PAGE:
Genesis 18:19 NCV
In Genesis 18, we read about God’s conversation with Abraham just before He destroyed Sodom and Gomorrah. God decided to tell Abraham of His decision to destroy the city: ‘I have heard many complaints against the people of Sodom and Gomorrah. They are very evil. I will go down and see if they are as bad as I have heard. If not, I will know’ (Genesis 18:20-21 NCV).
God has no need to justify His actions to anyone, so why did He explain to Abraham? We can’t fully know why God made the decision, but one of the reasons can be found in the previous verse: ‘I have chosen him so he would command his children and his descendants to live in the way the Lord wants them to, to live right and be fair.’ God had promised that Abraham would be the founder of a ‘great nation’ (take a look at Genesis 12:2), and Abraham was responsible for passing on his knowledge and teaching God’s way of living, so the nation would be equipped to grow into a righteous, godly one.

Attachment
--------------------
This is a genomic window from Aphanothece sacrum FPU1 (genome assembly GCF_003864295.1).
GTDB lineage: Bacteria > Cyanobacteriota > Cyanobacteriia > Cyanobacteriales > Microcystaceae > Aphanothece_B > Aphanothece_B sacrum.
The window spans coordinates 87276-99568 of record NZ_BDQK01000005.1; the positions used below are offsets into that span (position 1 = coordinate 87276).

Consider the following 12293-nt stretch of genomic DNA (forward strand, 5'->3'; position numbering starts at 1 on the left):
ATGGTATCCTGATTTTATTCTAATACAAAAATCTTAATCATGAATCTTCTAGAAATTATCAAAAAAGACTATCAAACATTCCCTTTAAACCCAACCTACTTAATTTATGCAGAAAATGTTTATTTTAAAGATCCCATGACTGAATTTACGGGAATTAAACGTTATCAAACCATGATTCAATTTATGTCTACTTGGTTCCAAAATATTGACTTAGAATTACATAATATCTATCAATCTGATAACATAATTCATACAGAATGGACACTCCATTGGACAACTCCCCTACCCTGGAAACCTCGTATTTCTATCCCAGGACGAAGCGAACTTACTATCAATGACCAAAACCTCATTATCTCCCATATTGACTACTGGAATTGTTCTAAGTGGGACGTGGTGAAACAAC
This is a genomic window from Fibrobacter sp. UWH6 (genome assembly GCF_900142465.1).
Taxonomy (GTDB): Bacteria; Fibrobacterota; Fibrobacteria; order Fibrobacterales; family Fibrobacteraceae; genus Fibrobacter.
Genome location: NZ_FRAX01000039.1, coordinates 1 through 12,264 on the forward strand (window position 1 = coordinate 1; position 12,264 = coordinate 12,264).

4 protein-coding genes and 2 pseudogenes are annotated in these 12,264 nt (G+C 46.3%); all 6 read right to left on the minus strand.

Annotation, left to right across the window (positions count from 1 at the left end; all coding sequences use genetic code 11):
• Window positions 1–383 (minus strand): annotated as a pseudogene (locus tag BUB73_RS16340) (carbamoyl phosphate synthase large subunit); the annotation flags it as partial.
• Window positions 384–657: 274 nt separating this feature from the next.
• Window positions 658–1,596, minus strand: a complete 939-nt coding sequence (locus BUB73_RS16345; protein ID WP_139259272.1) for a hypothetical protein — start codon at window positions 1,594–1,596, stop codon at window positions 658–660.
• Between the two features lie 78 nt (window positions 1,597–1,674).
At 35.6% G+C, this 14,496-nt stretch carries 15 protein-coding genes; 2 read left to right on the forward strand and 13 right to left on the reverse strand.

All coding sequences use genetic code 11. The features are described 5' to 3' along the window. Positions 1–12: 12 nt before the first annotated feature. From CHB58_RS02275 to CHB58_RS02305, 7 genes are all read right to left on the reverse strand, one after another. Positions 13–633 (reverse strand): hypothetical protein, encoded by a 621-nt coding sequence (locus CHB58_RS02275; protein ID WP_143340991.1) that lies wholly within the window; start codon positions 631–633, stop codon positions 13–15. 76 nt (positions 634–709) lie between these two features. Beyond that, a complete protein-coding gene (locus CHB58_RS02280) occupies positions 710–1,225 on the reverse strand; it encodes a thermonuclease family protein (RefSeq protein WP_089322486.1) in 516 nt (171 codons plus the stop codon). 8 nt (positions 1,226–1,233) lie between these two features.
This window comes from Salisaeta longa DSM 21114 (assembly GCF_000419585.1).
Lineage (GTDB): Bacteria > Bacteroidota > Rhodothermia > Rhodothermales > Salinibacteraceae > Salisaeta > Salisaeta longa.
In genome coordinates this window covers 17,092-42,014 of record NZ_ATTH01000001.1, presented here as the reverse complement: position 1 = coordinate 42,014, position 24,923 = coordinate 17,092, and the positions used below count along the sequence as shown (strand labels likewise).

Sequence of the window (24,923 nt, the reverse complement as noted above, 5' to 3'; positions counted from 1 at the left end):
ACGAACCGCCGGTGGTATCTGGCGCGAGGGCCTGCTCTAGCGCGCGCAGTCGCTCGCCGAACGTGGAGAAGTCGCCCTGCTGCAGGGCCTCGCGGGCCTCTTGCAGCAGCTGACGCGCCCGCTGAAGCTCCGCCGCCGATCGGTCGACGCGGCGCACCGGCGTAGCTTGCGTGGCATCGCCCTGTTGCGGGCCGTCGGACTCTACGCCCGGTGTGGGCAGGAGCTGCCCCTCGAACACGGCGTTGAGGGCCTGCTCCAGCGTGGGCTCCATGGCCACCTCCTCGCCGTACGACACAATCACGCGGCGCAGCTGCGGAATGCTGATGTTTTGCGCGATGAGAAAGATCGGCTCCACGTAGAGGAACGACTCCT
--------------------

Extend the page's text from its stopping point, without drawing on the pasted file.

The destruction was a demonstration of what would happen to people who sinned and refused to repent, and it was a powerful lesson that Abraham could teach to others – as well as witnessing the destruction of the city for himself (see Genesis 19:27-28), he understood why God had done it.
When God reveals something to us, it’s important that we listen and take notice of what He’s saying, even if we don’t understand it at first. He might give words of warning, guidance, teaching or comfort, but whatever He reveals to us, let’s hold on to it and value it. And if we can, let’s use what God’s revealed to us to show others the right way and stay on God’s path.
1 Chr 17:1-20; Heb 11:4-12:3; Ps 18:20-29; Prov 4:18
Proverbs 15:23 NLT
One of the easiest areas to repeatedly trip up on sin is in the way that we speak. So often, our mouth lets something slide out before we’ve fully thought about what we’re saying. But that can cause so much damage. Proverbs 18:21 tells us that ‘the tongue can bring death or life; those who love to talk will reap the consequences’ (NLT). It really is that serious.
All of our words carry our thoughts directly into someone else’s mind. A careless word from us can dramatically alter the way that other people think, feel, and even live their lives. God calls us to be diligent with our words, because our conversations have so much power.
However, the positive side to this is that if our words have so much influence, then the outcome can be dramatically positive when we invite God into what we say. Proverbs 15:23 also reminds us that ‘everyone enjoys a fitting reply; it is wonderful to say the right thing at the right time!’ (NLT).